Artificial Intelligence and Law – It’s Complicated
People always express a distaste for lawyers but nobody really elaborates as to why. The main reason is that lawyers know you have to use their services so they do stupid isht like charge ridiculous rates and bill you just to have a conversation with them.
When we think about lawyers, we often think about that dude in the bathroom at the nightclub who is trying to hand you paper towels after you wash your hands. He’s trying to interject himself into your life in hopes that you’ll tip him a dollar for handing you a paper towel and offering you some cologne. He’s nothing special because any other dude like him could offer the exact same service. He’s an opportunist who just happens to be there.
This sort of behavior is precisely why people refer to lawyers as ambulance chasers, though this article isn’t about lawyer bashing. This article is about how artificial intelligence stands to impact the legal industry, a question that seems to be quite popular:
It appears that people are really interested in knowing how artificial intelligence will impact “law”. Now before we start going down the “AI is going to replace lawyers” path, let’s first be clear about what areas of law we’re talking about here. In broad terms, you have criminal law and civil law. In more granular terms, there are more areas of law than you probably realize. Here are just some of the areas in law that you can specialize in:
With that many different areas of law, you can only imagine how big the entire legal industry is. How big? We came across the below infographic from the Legal Executive Institute that states the U.S. legal market alone is worth a staggering $437 billion.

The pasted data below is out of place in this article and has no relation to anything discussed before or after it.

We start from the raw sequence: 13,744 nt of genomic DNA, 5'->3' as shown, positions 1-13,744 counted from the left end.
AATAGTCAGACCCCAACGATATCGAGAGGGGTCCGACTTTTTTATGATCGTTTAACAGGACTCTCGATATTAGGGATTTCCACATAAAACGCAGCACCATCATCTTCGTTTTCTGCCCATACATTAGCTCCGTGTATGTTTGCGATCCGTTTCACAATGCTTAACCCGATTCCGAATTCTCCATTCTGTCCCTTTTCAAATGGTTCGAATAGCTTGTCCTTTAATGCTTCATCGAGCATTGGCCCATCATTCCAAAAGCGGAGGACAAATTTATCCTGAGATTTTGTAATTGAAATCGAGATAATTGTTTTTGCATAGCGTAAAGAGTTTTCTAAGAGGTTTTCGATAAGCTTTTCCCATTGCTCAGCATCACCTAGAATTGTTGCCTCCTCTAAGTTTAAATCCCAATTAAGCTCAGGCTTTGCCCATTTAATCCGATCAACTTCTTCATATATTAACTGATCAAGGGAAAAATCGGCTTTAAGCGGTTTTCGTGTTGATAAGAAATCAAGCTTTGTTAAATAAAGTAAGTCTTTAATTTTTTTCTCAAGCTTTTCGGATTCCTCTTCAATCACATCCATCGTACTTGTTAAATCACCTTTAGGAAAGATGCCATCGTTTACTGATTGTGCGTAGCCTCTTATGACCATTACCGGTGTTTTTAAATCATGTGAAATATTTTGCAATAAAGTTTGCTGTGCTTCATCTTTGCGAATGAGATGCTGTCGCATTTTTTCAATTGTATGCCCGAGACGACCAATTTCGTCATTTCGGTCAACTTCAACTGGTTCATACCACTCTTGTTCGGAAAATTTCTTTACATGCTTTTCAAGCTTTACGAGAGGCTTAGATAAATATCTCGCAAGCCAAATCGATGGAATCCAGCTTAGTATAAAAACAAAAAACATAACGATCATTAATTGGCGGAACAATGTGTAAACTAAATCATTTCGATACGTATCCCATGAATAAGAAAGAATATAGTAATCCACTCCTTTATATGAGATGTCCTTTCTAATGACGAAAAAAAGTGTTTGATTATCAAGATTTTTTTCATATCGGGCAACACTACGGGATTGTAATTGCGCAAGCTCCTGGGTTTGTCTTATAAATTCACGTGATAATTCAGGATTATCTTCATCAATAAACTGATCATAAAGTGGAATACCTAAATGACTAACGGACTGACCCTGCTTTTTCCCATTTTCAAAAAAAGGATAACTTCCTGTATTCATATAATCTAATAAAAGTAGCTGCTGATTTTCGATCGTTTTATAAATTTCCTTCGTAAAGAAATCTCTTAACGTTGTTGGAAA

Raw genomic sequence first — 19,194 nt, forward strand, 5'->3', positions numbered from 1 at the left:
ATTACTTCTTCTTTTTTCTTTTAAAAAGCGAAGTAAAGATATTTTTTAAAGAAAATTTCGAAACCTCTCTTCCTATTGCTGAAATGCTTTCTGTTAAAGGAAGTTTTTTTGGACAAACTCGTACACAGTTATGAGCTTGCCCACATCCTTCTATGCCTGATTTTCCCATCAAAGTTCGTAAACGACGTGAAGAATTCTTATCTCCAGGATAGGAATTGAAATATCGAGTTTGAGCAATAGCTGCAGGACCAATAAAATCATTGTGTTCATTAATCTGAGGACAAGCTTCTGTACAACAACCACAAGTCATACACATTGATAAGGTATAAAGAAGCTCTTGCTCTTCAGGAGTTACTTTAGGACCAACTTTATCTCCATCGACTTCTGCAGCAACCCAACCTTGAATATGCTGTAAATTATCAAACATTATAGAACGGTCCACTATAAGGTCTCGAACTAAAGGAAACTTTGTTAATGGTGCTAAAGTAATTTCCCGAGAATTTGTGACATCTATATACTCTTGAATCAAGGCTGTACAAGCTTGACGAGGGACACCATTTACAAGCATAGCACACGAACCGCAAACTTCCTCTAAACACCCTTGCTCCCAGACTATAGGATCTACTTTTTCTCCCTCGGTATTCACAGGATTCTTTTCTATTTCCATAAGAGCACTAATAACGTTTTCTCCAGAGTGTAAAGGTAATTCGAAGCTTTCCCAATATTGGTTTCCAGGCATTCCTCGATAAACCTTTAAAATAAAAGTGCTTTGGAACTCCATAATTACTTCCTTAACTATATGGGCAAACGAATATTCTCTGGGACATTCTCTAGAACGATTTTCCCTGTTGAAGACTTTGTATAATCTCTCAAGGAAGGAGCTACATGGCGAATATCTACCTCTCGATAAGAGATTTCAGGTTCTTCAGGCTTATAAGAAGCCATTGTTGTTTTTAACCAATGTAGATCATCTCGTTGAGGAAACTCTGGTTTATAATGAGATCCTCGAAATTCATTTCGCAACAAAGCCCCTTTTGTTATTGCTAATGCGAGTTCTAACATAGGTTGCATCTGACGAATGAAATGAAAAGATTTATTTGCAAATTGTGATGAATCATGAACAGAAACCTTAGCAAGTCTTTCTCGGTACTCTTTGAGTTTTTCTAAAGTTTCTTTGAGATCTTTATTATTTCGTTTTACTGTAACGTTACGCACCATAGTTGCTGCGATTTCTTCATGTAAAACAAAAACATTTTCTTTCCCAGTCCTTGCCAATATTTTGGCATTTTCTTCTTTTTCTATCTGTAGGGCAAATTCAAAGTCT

The above graphic also discloses an additional piece of relevant information. The demand for legal work is increasing and many corporations are bringing this function in-house. Rather than pay big law firms exorbitant rates for their services, corporations can have a few attorneys sit in each region of the world and farm out the more mundane tasks to “John in Mumbai”. And we all know what’s happening to John in Mumbai’s recipe-driven job. It’s going to eventually be taken over by AI.
Before we go claiming that AI is a panacea for the antiquated legal industry, we need to realize that there are quite a few startups already looking to disrupt the way things have always been done. Just take a look at this market map produced by the bright minds at CB Insights that shows all the startups looking to apply technology to legal:
In the above market map, we see only two names under the “AI Legal Tech Software” section but there’s a lot more than that. Here are 10 examples of companies that are looking to integrate artificial intelligence and law:
- ai.Law – A Chinese company is providing complimentary consultations with their first robotic divorce lawyer “Lily”. They aim to break down the traditional “pyramid” service model through innovation to cut costs on hiring a private lawyer.
- Pinsent Masons – The UK-based leading commercial law firm uses an AI called TermFrame to assist lawyers in different types of work through connecting them to relevant templates, documents, and precedents at the right moments.
- LinkLaters – The company’s AI program called Verifi can sift through 14 UK and European regulatory registers to check client names for banks and process thousands of names overnight while an average junior lawyer would have to take an average of 12 minutes to search each customer’s name.
- ThoughtRiver – ThoughtRiver’s AI software scan and interpret information from all written contracts for commercial risk assessments and presents a central online dashboard that enables clients to assess risks more easily.